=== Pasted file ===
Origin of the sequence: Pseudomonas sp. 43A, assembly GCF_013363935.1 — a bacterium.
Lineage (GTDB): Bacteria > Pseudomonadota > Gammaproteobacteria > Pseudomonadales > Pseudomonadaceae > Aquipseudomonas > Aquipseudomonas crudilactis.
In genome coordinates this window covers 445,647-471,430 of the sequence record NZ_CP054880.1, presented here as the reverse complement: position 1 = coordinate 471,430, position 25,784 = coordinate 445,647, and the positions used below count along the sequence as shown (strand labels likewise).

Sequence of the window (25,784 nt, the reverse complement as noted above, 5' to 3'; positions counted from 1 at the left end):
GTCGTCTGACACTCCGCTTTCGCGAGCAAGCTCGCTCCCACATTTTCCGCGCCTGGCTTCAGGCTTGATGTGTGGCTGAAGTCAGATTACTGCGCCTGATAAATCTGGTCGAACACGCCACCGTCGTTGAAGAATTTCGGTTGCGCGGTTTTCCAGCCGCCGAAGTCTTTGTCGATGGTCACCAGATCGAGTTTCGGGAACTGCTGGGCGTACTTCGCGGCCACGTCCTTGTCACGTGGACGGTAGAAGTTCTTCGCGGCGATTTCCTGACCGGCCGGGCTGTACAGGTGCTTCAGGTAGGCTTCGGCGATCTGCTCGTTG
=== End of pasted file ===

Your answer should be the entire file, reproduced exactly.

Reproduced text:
Origin of the sequence: Pseudomonas sp. 43A, assembly GCF_013363935.1 — a bacterium.
Lineage (GTDB): Bacteria > Pseudomonadota > Gammaproteobacteria > Pseudomonadales > Pseudomonadaceae > Aquipseudomonas > Aquipseudomonas crudilactis.
In genome coordinates this window covers 445,647-471,430 of the sequence record NZ_CP054880.1, presented here as the reverse complement: position 1 = coordinate 471,430, position 25,784 = coordinate 445,647, and the positions used below count along the sequence as shown (strand labels likewise).

Sequence of the window (25,784 nt, the reverse complement as noted above, 5' to 3'; positions counted from 1 at the left end):
GTCGTCTGACACTCCGCTTTCGCGAGCAAGCTCGCTCCCACATTTTCCGCGCCTGGCTTCAGGCTTGATGTGTGGCTGAAGTCAGATTACTGCGCCTGATAAATCTGGTCGAACACGCCACCGTCGTTGAAGAATTTCGGTTGCGCGGTTTTCCAGCCGCCGAAGTCTTTGTCGATGGTCACCAGATCGAGTTTCGGGAACTGCTGGGCGTACTTCGCGGCCACGTCCTTGTCACGTGGACGGTAGAAGTTCTTCGCGGCGATTTCCTGACCGGCCGGGCTGTACAGGTGCTTCAGGTAGGCTTCGGCGATCTGCTCGTTG